A new report from the Wisconsin Elections Commission (WEC) has identified ten cases of voter fraud that have been referred by local clerks, according to a report from Just the News.
Additionally, a new report from the Wisconsin Elections Commission included a list of counties and elections related to suspected fraud, irregularities, or violations of election laws. Waukesha County, for example, was listed as having submitted a report of voter impersonation in May 2021, pertaining to the 2020 general election.
Just the News reported that the WEC’s memo also revealed that 73 criminal voter fraud referrals were made between 2021 and 2022 across several races in different counties.
The WEC noted in their report that the information disclosed provided the legislature “with four key pieces of information: date on which the Commission received information from the municipal clerk about the referral, the county in which the referral was made, a brief description of the suspected election fraud, irregularity or violation, and the election during which the event occurred.”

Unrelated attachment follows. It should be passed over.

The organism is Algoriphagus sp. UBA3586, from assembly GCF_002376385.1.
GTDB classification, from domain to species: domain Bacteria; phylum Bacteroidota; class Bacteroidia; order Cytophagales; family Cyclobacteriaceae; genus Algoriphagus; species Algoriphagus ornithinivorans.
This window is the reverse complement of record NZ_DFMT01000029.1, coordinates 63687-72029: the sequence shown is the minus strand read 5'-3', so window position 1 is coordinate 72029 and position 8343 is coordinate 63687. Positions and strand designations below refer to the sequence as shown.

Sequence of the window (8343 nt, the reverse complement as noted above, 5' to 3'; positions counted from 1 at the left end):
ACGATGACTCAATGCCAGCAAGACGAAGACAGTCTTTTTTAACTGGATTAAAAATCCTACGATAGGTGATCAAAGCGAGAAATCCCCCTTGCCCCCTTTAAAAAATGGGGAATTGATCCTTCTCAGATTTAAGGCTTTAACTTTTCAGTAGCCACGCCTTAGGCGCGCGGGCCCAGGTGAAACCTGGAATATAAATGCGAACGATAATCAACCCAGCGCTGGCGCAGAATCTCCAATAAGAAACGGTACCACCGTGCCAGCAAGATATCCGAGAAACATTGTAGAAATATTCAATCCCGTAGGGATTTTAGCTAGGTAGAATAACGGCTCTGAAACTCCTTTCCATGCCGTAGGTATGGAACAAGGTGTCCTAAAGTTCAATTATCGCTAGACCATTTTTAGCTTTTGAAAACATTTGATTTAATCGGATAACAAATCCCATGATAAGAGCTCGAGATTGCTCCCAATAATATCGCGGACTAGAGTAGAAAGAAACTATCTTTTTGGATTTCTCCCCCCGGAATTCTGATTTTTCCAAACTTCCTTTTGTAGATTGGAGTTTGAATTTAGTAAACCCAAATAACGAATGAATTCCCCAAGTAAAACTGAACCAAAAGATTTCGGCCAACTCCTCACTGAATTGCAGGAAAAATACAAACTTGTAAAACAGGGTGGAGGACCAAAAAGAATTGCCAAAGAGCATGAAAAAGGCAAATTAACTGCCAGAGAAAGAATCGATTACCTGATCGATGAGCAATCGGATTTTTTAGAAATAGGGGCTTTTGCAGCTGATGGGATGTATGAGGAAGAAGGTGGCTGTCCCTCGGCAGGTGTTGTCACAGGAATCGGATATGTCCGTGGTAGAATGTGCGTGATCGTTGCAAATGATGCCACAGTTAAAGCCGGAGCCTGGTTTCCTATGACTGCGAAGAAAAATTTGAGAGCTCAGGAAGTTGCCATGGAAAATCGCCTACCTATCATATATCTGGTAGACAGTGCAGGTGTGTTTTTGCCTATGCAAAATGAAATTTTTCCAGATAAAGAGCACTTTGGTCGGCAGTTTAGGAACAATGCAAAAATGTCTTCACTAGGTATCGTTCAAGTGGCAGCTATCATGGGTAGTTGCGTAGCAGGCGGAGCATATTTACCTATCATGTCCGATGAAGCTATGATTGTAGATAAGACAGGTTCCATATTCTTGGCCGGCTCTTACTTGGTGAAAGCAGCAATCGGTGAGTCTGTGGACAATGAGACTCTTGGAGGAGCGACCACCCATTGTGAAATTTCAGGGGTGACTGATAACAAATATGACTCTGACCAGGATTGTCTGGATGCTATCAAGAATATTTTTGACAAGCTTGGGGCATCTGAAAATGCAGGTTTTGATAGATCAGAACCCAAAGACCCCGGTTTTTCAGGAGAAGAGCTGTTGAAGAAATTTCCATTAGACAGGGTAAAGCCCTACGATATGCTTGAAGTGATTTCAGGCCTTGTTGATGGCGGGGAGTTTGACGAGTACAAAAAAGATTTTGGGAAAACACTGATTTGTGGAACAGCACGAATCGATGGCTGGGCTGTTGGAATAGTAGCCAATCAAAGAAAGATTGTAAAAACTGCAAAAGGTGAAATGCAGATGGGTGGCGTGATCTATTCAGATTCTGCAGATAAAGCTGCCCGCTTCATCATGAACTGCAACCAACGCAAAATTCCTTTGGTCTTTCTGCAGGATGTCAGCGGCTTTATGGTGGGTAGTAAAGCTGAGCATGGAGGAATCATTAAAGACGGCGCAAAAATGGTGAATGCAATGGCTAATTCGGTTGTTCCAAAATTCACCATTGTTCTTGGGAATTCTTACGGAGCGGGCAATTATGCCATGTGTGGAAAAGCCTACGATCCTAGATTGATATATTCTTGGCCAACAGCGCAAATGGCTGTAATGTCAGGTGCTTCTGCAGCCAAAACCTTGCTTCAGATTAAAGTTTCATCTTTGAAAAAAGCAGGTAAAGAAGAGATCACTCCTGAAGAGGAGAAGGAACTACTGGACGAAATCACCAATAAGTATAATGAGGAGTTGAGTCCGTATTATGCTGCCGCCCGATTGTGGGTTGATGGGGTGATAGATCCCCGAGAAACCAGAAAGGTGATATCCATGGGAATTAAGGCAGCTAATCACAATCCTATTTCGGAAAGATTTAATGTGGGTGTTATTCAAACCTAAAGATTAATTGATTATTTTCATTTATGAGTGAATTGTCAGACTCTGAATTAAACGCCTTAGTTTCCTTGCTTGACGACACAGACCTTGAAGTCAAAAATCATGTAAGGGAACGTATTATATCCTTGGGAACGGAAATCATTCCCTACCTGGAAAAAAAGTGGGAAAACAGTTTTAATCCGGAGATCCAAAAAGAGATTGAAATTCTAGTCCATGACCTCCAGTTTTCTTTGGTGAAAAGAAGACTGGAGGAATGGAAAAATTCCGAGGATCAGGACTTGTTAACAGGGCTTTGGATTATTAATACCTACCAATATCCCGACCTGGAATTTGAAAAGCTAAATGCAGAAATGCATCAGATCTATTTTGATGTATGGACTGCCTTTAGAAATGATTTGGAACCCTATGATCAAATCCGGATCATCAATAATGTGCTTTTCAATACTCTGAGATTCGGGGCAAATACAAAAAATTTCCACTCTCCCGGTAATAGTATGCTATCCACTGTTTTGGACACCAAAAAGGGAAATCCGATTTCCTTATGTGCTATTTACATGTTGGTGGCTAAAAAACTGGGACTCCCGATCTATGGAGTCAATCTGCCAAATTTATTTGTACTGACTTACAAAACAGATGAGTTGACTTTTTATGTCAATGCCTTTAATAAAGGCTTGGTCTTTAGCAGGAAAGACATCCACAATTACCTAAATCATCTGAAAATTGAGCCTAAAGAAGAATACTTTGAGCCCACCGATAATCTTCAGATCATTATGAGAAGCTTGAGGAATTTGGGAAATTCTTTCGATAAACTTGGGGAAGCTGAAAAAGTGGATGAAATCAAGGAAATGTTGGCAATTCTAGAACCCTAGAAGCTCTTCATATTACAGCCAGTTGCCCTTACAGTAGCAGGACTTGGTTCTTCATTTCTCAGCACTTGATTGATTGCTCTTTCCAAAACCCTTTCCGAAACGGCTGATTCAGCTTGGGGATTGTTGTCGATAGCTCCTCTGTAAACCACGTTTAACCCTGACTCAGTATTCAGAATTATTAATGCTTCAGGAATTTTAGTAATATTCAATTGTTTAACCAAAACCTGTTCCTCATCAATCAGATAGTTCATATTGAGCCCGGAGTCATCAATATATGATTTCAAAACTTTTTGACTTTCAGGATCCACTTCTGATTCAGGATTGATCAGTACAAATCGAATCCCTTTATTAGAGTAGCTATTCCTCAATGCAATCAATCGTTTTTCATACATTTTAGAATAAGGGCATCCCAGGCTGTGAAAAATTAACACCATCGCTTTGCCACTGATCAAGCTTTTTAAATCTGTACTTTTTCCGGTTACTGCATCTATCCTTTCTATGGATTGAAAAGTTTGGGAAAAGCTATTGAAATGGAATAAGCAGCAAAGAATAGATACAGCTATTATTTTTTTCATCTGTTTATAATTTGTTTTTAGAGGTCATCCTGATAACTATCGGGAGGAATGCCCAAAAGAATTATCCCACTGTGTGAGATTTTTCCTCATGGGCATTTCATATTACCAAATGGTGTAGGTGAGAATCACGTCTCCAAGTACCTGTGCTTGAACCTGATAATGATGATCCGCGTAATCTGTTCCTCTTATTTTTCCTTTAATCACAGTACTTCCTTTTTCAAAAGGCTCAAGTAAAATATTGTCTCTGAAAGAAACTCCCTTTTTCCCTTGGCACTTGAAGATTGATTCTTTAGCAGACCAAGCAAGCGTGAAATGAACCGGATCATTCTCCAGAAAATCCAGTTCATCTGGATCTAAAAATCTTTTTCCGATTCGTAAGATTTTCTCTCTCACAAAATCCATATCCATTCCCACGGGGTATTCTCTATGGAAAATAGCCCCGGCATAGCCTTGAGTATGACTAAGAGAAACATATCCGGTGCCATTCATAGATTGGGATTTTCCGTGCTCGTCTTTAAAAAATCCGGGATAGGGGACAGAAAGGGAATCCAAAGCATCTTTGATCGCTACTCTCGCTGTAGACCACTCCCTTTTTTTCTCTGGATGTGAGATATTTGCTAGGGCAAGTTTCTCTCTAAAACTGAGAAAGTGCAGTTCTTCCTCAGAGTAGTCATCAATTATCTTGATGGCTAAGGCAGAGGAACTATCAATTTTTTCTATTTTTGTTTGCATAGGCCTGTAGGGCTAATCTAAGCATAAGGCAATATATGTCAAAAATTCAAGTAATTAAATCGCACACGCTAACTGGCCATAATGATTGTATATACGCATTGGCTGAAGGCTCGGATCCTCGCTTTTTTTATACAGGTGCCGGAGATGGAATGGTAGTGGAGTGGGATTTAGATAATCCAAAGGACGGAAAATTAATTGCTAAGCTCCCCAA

The WEC’s latest memo also emphasizes potential illegalities between May 2020 to June 2022, citing reports of individuals allegedly voting twice in person or via mail, improper residential addresses on voter registrations, voter impersonation, and even a report of felon registration.
The WEC also stated in their report:
“Pursuant to the requirement contained in Wis. Stat. § 7.15(1)(g), the Wisconsin Elections Commission (WEC) submits to the Wisconsin Legislature the following report of ‘suspected election fraud, irregularities or violations’ based on information submitted to the WEC by municipal clerks. This report is submitted to the chief clerks of each house of the Legislature per Wis. Stat. § 13.172(2).”
Wisconsin has recently garnered national attention for deeming absentee ballot drop boxes illegal. In early July, the Wisconsin State Supreme Court ruled that the drop boxes were illegal, due to their conflict with standing statutory regulations requiring individuals to return their ballots in person or by mail to a local clerk’s office.